Learning From the Future

H. G. WellsConventional wisdom says that we should learn from the past.  Is it possible that we can learn from the future?  I'm a science fiction fan (what self respecting geek isn't) but I'm not talking about time travel here.  I'm talking about extrapolation.  According to the dictionary, to extrapolate is "To infer or estimate by extending or projecting known information".  In other words, we CAN learn from the future by studying and learning from the past, observing the present, and imagining the future..

One of my favorite writing projects in highschool was a science fiction short story based on extrapolation.  I'll have to dig that out of my archives and post it.  In that project I described a world where political correctness invaded our society all the way to our most intimate personal interactions at the family level. 

It wasn't a happy place... even though everyone was smiling.  Imagine fake smiles on fake faces making fake promises, expressing fake love.  Based on the past, it's time for us to get real about our economy and politics and frown out loud with friends and family when we need to.

My post is late this week in part because I've been watching and waiting to see what would happen in our tax future like many other business people.  There seems to be very little business going on this week and I think it's more than a seasonal slowdown.  There is so much uncertainty in our financial world that everyone is walking on egg shells.

Well, the Bush tax cuts will continue for another two years, like it or not, so let's get back to busines NOT as usual in our recent past.  It's time for all of us to get creative in 2011 and resolve to kick ourselsves in our collective butt to get things on a better tack.  Our country is founded on belief in ourselves, faith in our convictions, and an attitude of WE'RE NOT GOING TO TAKE IT ANYMORE!

I'm not talking tea parties, or pity parties... or fake smiles.  I'm talking get down to business and put the politics aside while we get our economy on track.  We all want decent healthcare, a safe environment for our kids to inherit, prosperity and peace.  We have to achieve those things starting with ourselves, but we can't do it alone.  Positioning for the future means nothing if we don't learn from the past.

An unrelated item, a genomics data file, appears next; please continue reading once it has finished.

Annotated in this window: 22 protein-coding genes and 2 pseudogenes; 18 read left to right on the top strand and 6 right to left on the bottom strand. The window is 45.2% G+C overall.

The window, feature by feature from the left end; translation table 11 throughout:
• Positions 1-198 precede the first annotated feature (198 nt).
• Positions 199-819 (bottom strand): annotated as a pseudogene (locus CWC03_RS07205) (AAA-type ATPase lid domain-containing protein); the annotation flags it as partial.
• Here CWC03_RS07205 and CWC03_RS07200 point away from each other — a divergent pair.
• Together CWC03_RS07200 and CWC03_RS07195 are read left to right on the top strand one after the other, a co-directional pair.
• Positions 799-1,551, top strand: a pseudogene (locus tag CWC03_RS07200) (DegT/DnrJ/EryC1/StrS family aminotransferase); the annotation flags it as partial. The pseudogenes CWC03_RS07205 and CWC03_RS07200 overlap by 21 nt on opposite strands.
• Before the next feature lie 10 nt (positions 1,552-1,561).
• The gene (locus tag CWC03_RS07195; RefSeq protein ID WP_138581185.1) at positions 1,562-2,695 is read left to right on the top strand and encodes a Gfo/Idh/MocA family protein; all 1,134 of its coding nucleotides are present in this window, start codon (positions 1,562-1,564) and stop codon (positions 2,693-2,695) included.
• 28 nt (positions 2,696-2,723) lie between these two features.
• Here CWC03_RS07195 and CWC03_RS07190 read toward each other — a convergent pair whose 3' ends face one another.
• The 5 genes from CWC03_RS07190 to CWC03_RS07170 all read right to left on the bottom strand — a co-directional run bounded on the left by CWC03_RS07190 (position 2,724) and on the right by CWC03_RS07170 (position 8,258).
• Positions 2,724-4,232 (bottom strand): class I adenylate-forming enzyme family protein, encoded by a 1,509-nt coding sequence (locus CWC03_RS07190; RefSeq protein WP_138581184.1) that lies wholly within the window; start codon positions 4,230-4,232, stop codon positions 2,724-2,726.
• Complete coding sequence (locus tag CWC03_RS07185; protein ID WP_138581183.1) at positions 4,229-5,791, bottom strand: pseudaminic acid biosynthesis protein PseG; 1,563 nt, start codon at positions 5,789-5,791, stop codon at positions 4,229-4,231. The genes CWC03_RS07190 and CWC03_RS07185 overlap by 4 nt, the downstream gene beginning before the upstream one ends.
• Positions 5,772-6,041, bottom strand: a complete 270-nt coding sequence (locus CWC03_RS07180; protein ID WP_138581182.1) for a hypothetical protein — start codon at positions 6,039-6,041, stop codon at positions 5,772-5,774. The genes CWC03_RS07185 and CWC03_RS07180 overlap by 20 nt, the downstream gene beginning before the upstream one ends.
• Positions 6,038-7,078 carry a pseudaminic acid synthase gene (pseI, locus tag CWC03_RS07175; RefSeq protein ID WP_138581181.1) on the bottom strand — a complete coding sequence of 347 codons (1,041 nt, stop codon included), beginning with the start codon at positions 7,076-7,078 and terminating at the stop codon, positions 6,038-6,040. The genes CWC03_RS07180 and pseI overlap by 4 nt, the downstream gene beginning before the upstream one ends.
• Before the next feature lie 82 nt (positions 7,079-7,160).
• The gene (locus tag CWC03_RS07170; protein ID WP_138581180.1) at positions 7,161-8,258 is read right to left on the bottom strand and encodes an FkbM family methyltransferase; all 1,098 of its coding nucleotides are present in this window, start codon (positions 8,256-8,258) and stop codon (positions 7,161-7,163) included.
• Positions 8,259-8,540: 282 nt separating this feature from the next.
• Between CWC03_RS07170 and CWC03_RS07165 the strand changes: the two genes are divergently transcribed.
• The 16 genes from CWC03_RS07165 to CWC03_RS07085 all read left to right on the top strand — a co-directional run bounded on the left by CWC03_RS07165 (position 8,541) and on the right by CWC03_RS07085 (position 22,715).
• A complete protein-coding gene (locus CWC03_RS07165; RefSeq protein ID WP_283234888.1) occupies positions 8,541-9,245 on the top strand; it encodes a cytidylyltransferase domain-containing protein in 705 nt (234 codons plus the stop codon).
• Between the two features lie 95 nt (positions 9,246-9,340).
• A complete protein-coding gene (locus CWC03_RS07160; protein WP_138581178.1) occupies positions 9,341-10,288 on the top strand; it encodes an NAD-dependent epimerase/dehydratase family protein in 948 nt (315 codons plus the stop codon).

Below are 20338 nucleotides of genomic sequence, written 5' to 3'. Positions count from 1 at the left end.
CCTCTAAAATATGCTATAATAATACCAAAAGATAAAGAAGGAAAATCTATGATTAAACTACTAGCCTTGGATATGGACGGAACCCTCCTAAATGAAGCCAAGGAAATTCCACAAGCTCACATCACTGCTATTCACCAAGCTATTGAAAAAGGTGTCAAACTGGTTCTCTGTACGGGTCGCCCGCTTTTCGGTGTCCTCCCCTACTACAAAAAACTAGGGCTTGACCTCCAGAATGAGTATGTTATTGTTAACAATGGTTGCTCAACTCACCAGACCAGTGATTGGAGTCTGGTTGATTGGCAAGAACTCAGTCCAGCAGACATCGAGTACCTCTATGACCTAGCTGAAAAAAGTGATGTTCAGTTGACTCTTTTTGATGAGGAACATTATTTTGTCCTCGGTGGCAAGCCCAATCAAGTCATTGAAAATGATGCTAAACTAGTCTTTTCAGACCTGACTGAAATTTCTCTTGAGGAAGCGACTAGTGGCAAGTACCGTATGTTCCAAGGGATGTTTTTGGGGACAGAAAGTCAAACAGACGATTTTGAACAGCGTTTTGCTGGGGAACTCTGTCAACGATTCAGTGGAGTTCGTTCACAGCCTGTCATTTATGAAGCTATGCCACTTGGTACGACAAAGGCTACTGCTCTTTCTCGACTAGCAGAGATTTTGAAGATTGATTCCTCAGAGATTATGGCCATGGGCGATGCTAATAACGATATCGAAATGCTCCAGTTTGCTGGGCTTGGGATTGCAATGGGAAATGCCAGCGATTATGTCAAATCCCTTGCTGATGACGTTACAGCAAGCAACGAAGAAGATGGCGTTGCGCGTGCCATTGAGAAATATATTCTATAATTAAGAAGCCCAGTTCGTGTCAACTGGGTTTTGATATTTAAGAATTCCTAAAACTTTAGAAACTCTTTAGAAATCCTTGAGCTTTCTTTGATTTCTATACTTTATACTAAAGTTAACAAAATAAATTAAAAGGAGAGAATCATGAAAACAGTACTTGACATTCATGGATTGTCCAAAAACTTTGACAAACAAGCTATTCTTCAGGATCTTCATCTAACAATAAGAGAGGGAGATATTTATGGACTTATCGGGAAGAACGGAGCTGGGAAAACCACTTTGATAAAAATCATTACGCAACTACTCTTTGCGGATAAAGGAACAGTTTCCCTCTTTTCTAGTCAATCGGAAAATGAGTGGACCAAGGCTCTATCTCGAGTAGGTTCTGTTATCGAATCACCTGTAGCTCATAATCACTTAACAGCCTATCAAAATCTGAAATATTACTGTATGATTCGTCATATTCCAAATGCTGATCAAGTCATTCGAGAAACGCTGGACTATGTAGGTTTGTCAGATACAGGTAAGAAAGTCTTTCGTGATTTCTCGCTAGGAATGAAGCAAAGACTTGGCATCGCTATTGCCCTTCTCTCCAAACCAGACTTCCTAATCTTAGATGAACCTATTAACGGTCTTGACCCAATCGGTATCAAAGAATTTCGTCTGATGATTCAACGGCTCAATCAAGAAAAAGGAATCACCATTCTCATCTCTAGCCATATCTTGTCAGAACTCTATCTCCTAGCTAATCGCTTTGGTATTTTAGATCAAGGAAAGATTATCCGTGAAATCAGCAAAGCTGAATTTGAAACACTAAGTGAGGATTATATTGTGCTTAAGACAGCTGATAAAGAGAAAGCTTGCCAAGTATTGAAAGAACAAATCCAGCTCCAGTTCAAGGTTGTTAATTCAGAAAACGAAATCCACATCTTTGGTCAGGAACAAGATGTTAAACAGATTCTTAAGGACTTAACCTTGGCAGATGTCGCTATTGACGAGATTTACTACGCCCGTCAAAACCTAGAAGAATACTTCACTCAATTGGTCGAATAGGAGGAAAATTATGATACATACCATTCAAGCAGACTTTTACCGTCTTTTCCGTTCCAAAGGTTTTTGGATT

Napoleon HillWhat past should we be focused on at this particular time in history?  We should learn from the great depression following the world war.  Before you correct my previous sentence I'll let you know that I'm loosely quoting Napoleon Hill from 1937 when there had only been one world war.  He published "Think and Grow Rich" as the United States was recovering from "The Great Depression" just a few years before World War II. 

Incidentally, I recently purchased the original version of that book for $0.99 on iBooks and am reading it.  While descriptions of twenty cent breakfasts are certainly quaint, I find the historical language and context fascinating.  Reading that book has me extrapolating more intensely than I have since highschool.

There had been only one world war when Hill wrote that book but the depression he experienced directly was not the first, just the greatest at that point in history.  Should we learn from the past?  Read this timeline or get out your favorite history book and spend a bit of down time this holiday season extrapolating.  Our current national and world situation may seem frighteningly similar as you review the climate of that era.  I raise these issues not in a spirit of negativity but in the hope we can learn from the past and think positively about the future.

Please comment on this post publicly or privately.  Honest discussion mixed with introspection in the present is the best way for us to help each other learn from the future and create a brighter past!

Comments

Stranger than (science) fiction

This is too funny.  As I was posting this I received the following from the "Very Short List" (http://veryshortlist.com):

If we make it past 2012 . . .

In 25 Years invites you to "record a message to your future self"-and spend the next 25 years not worrying about it.

The folks who came up with the idea for this virtual time capsule promise that our video submissions "will be collected and stored in a strategically hidden, hermetically sealed time capsule until 2035 when older versions of our current selves will dig them up and hold a screening party 25 years in the making." We admire their optimism and love their YouTube assemblage of videos submitted thus far. But if you're thinking of joining in, get those video cameras ready: This capsule seals itself off on December 31.

http://www.in25years.com/